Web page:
Author + information
- Michael E. Farkouh∗ ()
- Peter Munk Cardiac Centre and the Heart and Stroke Richard Lewar Centre of Excellence in Cardiovascular Research, University of Toronto, Toronto, Ontario, Canada
- ↵∗Address for correspondence:
Dr. Michael E. Farkouh, Peter Munk Cardiac Centre, 585 University Avenue—4N474, Toronto, Ontario M5G 2N2, Canada.
Over the past 30 years, extensive research has been dedicated to the comparison of coronary artery bypass graft (CABG) surgery with percutaneous coronary intervention (PCI) for the treatment of patients with multivessel or left main coronary artery disease (CAD). While randomized trials have identified that those with diabetes patients benefit more from CABG over PCI in terms of major adverse cardiovascular events (MACE), recent evidence has emerged that this same benefit exists for patients with complex CAD without diabetes (1–3). Guidelines have recommended a class I indication for bypass over PCI in patients with diabetes and multivessel disease and this has changed the practice of cardiology since the publication of the FREEDOM (Future Revascularization Evaluation in Patients with Diabetes Mellitus: Optimal Management of Multivessel Disease) trial in 2012 (4).
However, it is important that we present our patients with the evidence necessary to make an informed, individualized decision about their optimal revascularization strategy. Beyond patient preference, there are number of determinants as to whether PCI should even be attempted. The first is the extent of CAD. Evidence is overwhelming that the patients with more complex CAD and a higher SYNTAX (Synergy between PCI with Taxus and Cardiac Surgery) score will benefit from CABG (1).The second consideration is potential for the procedure to achieve complete revascularization. If the patient has little opportunity for complete revascularization this would also favor CABG (5). Finally, the increased risk of periprocedural stroke with CABG is an important consideration and can often be the deciding factor in elderly patients who decide to forego CABG based on a risk–benefit decision (1). This is why studies of long-term quality-of-life outcomes remain important analyses to guide decision making.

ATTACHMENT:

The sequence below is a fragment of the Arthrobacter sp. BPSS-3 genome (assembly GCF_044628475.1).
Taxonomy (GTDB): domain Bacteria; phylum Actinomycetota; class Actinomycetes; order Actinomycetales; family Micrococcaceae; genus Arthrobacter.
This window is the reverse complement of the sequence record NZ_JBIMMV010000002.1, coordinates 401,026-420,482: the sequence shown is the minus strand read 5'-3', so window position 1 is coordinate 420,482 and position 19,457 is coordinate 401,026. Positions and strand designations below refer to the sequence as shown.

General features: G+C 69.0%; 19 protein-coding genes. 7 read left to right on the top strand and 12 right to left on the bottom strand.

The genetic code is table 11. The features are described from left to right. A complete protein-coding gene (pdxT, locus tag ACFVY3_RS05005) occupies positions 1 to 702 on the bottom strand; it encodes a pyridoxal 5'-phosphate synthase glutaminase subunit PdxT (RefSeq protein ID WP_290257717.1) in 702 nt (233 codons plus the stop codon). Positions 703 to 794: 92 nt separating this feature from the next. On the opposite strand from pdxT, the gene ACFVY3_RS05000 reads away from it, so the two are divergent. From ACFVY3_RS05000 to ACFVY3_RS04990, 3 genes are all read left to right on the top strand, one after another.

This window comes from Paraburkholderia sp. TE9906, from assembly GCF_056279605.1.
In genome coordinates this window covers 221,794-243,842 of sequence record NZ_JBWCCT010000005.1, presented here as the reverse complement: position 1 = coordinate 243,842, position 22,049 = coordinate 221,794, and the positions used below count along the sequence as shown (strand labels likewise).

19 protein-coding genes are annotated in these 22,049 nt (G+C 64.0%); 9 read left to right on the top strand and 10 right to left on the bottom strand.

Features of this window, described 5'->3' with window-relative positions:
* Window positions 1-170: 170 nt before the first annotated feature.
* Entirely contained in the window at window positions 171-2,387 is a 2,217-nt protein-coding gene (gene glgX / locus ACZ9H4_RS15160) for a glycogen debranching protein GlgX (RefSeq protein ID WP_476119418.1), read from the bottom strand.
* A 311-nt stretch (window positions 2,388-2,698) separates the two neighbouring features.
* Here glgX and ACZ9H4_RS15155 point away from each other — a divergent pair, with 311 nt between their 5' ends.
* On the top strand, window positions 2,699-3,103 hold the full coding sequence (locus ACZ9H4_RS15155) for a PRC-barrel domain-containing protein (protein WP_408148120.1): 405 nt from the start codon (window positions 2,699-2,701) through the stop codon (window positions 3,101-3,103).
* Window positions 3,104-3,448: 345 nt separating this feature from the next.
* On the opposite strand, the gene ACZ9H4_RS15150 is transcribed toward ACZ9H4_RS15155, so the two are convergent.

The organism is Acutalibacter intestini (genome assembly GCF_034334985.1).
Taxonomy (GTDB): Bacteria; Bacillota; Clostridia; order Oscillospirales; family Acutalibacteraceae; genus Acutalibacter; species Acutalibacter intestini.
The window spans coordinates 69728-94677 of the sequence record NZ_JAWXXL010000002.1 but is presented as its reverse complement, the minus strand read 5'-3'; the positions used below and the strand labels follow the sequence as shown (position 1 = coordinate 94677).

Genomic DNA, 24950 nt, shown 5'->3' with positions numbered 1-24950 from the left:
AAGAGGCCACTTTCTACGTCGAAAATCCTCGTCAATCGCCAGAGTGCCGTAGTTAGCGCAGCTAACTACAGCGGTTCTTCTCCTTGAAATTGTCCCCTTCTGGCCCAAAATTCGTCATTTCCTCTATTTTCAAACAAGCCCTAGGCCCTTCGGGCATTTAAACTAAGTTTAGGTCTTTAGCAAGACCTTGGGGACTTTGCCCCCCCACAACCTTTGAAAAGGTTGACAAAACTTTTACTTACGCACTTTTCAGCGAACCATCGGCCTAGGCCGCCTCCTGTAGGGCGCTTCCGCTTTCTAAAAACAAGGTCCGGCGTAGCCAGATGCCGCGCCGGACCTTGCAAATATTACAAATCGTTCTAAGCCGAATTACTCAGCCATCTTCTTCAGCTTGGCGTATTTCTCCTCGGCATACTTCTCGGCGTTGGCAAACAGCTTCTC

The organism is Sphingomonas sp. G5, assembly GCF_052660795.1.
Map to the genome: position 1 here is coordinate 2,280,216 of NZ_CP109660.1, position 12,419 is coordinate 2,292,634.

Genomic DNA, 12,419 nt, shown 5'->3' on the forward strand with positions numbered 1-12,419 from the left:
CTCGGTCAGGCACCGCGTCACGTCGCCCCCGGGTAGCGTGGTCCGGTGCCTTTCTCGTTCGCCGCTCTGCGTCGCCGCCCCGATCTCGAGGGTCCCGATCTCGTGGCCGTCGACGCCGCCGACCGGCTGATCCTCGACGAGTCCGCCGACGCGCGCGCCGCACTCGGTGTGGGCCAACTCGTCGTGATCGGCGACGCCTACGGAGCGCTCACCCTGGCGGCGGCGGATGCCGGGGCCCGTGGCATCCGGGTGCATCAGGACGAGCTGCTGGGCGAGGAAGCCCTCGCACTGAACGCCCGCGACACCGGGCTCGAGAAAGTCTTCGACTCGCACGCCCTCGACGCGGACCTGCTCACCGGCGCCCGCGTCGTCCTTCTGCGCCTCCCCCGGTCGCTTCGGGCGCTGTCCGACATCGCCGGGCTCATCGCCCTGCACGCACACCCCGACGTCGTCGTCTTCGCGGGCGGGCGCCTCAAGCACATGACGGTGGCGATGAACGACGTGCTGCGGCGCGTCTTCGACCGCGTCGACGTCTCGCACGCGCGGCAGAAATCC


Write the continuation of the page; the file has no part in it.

In this issue of the Journal, Abdallah et al. (6) present the 5-year findings of the prospective health status inventory, including both disease-specific and generic health status measures, of patients enrolled in the SYNTAX trial. The SYNTAX trial included patients with triple-vessel disease and left main CAD that were randomized to PCI with TAXUS (Boston Scientific, Marlborough, Massachusetts) drug-eluting stents or to CABG. This important secondary analysis was conducted by an experienced and internationally respected group of investigators. They assessed health status at 1, 6, 12, 36, and 60 months and compared CAD-specific outcomes using the Seattle Angina Questionnaire as well as the 36-Item Short Form Health Survey, a generic health status questionnaire. The methodology used in the analyses conducted is widely recognized and accepted by the cardiovascular community. The investigators confirmed that at 5 years of follow-up, CABG resulted in a statistically significant improvement in cardiovascular specific and generic health status quality of life, regardless of whether the patients qualified on the basis of triple-vessel CAD or left main disease. An important consideration for an individualized approach was a significant interaction between the baseline SYNTAX score and extent of angina relief at 5 years. There was a clear benefit reserved mostly for those with a SYNTAX score of 23 or greater (p value for interaction = 0.048).